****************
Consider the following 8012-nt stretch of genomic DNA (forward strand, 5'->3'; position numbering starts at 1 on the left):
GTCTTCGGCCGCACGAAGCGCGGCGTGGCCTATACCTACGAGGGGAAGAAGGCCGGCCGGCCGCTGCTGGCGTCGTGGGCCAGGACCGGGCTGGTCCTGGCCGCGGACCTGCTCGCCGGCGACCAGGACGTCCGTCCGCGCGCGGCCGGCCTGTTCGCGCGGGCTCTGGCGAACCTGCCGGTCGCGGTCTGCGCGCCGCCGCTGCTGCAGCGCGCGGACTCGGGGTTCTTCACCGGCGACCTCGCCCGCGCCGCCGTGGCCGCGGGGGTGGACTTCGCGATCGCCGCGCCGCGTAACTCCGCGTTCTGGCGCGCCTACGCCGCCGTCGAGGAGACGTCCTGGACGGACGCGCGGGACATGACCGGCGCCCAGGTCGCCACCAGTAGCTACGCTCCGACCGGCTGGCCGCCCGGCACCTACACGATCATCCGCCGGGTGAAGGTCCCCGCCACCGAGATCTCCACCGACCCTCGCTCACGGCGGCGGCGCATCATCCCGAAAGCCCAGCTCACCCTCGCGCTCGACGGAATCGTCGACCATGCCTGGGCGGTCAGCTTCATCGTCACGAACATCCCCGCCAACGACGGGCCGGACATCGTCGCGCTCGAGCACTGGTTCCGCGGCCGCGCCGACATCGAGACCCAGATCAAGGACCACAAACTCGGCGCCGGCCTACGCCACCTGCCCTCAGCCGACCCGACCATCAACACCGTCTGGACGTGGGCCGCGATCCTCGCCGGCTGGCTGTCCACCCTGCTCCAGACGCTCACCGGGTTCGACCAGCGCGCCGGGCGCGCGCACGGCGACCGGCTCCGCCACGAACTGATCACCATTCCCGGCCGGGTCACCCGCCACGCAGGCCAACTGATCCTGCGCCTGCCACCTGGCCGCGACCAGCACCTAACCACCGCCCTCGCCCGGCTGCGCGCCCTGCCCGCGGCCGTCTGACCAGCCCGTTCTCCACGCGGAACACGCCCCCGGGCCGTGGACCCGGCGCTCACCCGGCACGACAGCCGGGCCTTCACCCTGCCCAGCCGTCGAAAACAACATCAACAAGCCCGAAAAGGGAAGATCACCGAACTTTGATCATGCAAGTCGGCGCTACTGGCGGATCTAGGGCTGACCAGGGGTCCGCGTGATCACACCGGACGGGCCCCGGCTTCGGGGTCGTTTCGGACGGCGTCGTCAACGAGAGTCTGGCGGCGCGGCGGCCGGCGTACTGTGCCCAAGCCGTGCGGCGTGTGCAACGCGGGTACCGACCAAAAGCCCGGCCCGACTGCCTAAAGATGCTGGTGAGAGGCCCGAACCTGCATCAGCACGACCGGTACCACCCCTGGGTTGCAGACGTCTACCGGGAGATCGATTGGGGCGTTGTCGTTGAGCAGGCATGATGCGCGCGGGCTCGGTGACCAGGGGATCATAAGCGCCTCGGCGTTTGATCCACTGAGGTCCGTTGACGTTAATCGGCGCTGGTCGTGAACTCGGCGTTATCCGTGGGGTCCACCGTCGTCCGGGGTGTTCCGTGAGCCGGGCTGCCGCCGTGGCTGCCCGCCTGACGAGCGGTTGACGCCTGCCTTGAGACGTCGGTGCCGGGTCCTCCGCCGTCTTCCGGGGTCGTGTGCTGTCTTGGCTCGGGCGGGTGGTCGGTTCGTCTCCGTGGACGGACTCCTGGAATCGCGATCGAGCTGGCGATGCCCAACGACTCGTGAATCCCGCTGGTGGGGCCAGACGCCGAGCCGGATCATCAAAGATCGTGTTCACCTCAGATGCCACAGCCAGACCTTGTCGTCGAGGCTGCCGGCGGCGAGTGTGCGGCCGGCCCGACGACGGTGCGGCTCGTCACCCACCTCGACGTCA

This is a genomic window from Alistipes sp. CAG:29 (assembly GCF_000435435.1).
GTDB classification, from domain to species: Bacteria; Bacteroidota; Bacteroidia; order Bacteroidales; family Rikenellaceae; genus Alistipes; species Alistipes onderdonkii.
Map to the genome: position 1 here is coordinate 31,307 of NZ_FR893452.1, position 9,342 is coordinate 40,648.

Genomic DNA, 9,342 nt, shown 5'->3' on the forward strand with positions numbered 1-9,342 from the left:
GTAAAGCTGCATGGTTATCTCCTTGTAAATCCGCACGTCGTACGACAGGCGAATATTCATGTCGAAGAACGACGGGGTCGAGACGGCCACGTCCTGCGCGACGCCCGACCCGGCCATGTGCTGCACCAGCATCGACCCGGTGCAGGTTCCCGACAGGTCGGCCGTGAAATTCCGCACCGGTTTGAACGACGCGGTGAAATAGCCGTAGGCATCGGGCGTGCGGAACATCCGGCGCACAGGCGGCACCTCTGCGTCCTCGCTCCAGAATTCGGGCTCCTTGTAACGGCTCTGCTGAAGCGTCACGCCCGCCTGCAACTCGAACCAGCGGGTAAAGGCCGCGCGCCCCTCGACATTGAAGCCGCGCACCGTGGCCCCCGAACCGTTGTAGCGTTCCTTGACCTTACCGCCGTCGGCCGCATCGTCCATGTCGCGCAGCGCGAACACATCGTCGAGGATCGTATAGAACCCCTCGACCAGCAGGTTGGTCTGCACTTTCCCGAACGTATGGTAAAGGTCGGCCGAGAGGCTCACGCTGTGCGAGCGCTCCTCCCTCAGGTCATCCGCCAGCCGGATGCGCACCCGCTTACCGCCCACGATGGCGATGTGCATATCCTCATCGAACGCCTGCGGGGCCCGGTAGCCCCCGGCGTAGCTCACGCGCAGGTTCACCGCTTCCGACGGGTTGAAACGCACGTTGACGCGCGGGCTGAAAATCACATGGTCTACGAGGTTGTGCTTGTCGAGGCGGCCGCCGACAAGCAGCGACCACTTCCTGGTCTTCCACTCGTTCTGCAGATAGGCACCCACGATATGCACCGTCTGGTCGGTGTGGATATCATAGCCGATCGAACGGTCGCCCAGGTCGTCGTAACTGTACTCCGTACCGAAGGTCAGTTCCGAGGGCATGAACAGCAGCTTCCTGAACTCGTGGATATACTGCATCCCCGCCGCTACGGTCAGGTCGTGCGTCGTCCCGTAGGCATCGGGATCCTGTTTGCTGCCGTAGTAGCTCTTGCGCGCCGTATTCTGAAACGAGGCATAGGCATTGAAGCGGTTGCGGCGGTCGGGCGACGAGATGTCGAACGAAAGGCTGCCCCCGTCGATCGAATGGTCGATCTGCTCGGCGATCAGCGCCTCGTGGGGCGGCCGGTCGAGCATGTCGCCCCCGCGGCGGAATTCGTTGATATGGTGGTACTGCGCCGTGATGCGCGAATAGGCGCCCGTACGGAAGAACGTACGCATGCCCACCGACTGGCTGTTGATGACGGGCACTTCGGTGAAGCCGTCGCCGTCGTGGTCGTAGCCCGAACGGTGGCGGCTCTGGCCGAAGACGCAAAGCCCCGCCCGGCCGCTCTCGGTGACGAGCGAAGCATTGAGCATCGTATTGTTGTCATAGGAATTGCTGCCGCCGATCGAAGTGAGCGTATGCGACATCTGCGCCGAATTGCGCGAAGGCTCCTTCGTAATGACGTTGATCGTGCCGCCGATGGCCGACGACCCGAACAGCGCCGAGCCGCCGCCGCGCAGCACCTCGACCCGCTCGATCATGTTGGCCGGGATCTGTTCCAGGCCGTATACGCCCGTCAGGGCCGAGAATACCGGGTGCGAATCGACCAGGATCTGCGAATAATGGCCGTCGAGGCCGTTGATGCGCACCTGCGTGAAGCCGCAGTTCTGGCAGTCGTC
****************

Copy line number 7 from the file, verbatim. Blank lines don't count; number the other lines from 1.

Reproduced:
GTAAAGCTGCATGGTTATCTCCTTGTAAATCCGCACGTCGTACGACAGGCGAATATTCATGTCGAAGAACGACGGGGTCGAGACGGCCACGTCCTGCGCGACGCCCGACCCGGCCATGTGCTGCACCAGCATCGACCCGGTGCAGGTTCCCGACAGGTCGGCCGTGAAATTCCGCACCGGTTTGAACGACGCGGTGAAATAGCCGTAGGCATCGGGCGTGCGGAACATCCGGCGCACAGGCGGCACCTCTGCGTCCTCGCTCCAGAATTCGGGCTCCTTGTAACGGCTCTGCTGAAGCGTCACGCCCGCCTGCAACTCGAACCAGCGGGTAAAGGCCGCGCGCCCCTCGACATTGAAGCCGCGCACCGTGGCCCCCGAACCGTTGTAGCGTTCCTTGACCTTACCGCCGTCGGCCGCATCGTCCATGTCGCGCAGCGCGAACACATCGTCGAGGATCGTATAGAACCCCTCGACCAGCAGGTTGGTCTGCACTTTCCCGAACGTATGGTAAAGGTCGGCCGAGAGGCTCACGCTGTGCGAGCGCTCCTCCCTCAGGTCATCCGCCAGCCGGATGCGCACCCGCTTACCGCCCACGATGGCGATGTGCATATCCTCATCGAACGCCTGCGGGGCCCGGTAGCCCCCGGCGTAGCTCACGCGCAGGTTCACCGCTTCCGACGGGTTGAAACGCACGTTGACGCGCGGGCTGAAAATCACATGGTCTACGAGGTTGTGCTTGTCGAGGCGGCCGCCGACAAGCAGCGACCACTTCCTGGTCTTCCACTCGTTCTGCAGATAGGCACCCACGATATGCACCGTCTGGTCGGTGTGGATATCATAGCCGATCGAACGGTCGCCCAGGTCGTCGTAACTGTACTCCGTACCGAAGGTCAGTTCCGAGGGCATGAACAGCAGCTTCCTGAACTCGTGGATATACTGCATCCCCGCCGCTACGGTCAGGTCGTGCGTCGTCCCGTAGGCATCGGGATCCTGTTTGCTGCCGTAGTAGCTCTTGCGCGCCGTATTCTGAAACGAGGCATAGGCATTGAAGCGGTTGCGGCGGTCGGGCGACGAGATGTCGAACGAAAGGCTGCCCCCGTCGATCGAATGGTCGATCTGCTCGGCGATCAGCGCCTCGTGGGGCGGCCGGTCGAGCATGTCGCCCCCGCGGCGGAATTCGTTGATATGGTGGTACTGCGCCGTGATGCGCGAATAGGCGCCCGTACGGAAGAACGTACGCATGCCCACCGACTGGCTGTTGATGACGGGCACTTCGGTGAAGCCGTCGCCGTCGTGGTCGTAGCCCGAACGGTGGCGGCTCTGGCCGAAGACGCAAAGCCCCGCCCGGCCGCTCTCGGTGACGAGCGAAGCATTGAGCATCGTATTGTTGTCATAGGAATTGCTGCCGCCGATCGAAGTGAGCGTATGCGACATCTGCGCCGAATTGCGCGAAGGCTCCTTCGTAATGACGTTGATCGTGCCGCCGATGGCCGACGACCCGAACAGCGCCGAGCCGCCGCCGCGCAGCACCTCGACCCGCTCGATCATGTTGGCCGGGATCTGTTCCAGGCCGTATACGCCCGTCAGGGCCGAGAATACCGGGTGCGAATCGACCAGGATCTGCGAATAATGGCCGTCGAGGCCGTTGATGCGCACCTGCGTGAAGCCGCAGTTCTGGCAGTCGTC